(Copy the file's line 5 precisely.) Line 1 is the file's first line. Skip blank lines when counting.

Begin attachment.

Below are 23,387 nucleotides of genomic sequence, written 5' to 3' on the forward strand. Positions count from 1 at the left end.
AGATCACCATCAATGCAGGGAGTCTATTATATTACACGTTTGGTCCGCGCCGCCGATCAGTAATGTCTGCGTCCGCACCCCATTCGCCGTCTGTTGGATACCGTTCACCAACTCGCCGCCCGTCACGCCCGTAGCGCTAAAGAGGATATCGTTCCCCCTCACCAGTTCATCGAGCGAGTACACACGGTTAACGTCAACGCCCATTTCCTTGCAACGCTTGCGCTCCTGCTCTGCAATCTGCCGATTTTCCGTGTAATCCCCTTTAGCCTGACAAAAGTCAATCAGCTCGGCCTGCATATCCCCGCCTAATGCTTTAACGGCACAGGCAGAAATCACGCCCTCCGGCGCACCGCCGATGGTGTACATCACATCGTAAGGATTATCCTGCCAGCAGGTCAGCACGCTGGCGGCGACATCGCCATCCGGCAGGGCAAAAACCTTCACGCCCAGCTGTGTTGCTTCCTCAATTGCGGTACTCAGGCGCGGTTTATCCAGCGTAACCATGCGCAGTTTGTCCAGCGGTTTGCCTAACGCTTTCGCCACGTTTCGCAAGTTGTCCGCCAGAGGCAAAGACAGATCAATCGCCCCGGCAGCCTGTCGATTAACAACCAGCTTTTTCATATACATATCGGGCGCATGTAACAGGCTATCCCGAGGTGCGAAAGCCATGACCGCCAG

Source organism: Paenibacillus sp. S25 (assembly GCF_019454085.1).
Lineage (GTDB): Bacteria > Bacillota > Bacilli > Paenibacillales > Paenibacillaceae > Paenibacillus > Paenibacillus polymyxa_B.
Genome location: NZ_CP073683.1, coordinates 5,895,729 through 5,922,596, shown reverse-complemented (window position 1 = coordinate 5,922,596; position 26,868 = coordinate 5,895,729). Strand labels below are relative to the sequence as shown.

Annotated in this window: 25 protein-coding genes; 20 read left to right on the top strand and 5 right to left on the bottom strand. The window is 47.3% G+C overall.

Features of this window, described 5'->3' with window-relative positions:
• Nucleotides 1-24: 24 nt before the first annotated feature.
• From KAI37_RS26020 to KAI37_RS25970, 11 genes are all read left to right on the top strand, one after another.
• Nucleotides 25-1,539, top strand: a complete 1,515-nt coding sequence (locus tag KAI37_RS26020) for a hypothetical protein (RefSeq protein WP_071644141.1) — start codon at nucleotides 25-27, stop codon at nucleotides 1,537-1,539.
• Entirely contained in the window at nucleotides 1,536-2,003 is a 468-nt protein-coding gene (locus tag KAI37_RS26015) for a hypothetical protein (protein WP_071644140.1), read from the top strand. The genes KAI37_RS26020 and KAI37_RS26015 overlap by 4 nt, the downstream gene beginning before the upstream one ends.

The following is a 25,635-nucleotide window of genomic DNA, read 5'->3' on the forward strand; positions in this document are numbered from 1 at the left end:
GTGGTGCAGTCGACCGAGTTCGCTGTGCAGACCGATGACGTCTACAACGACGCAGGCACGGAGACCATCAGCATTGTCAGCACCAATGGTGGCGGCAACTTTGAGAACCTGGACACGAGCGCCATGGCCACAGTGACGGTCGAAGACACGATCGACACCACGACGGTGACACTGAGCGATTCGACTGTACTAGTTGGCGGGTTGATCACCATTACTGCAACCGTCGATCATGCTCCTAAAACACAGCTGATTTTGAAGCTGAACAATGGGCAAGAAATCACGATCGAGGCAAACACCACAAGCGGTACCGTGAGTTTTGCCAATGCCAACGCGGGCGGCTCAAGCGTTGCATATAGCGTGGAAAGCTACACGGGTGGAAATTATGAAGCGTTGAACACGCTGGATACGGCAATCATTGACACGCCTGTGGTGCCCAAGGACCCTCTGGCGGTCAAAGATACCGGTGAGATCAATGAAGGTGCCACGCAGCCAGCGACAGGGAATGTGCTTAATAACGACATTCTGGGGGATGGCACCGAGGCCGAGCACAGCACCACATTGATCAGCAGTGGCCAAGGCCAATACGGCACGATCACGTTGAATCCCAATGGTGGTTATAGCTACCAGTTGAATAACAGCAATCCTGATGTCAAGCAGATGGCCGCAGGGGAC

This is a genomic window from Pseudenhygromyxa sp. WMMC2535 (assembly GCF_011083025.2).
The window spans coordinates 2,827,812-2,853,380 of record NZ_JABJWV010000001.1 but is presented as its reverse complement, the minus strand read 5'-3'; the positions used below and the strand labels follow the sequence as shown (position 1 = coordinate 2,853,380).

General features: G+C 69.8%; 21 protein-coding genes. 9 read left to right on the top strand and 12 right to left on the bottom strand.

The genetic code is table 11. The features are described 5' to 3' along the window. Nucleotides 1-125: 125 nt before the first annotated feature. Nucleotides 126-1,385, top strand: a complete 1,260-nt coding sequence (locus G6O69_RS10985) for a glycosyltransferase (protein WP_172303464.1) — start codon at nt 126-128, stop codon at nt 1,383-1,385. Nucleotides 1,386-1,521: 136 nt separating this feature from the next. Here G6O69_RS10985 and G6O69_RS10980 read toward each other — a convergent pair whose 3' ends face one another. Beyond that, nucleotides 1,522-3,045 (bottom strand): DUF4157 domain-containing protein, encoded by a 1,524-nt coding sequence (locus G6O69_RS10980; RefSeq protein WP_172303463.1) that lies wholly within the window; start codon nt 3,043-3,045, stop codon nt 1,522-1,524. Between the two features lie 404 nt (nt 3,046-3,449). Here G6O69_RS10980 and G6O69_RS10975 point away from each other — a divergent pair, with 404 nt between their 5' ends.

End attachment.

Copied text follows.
Genome location: NZ_CP073683.1, coordinates 5,895,729 through 5,922,596, shown reverse-complemented (window position 1 = coordinate 5,922,596; position 26,868 = coordinate 5,895,729). Strand labels below are relative to the sequence as shown.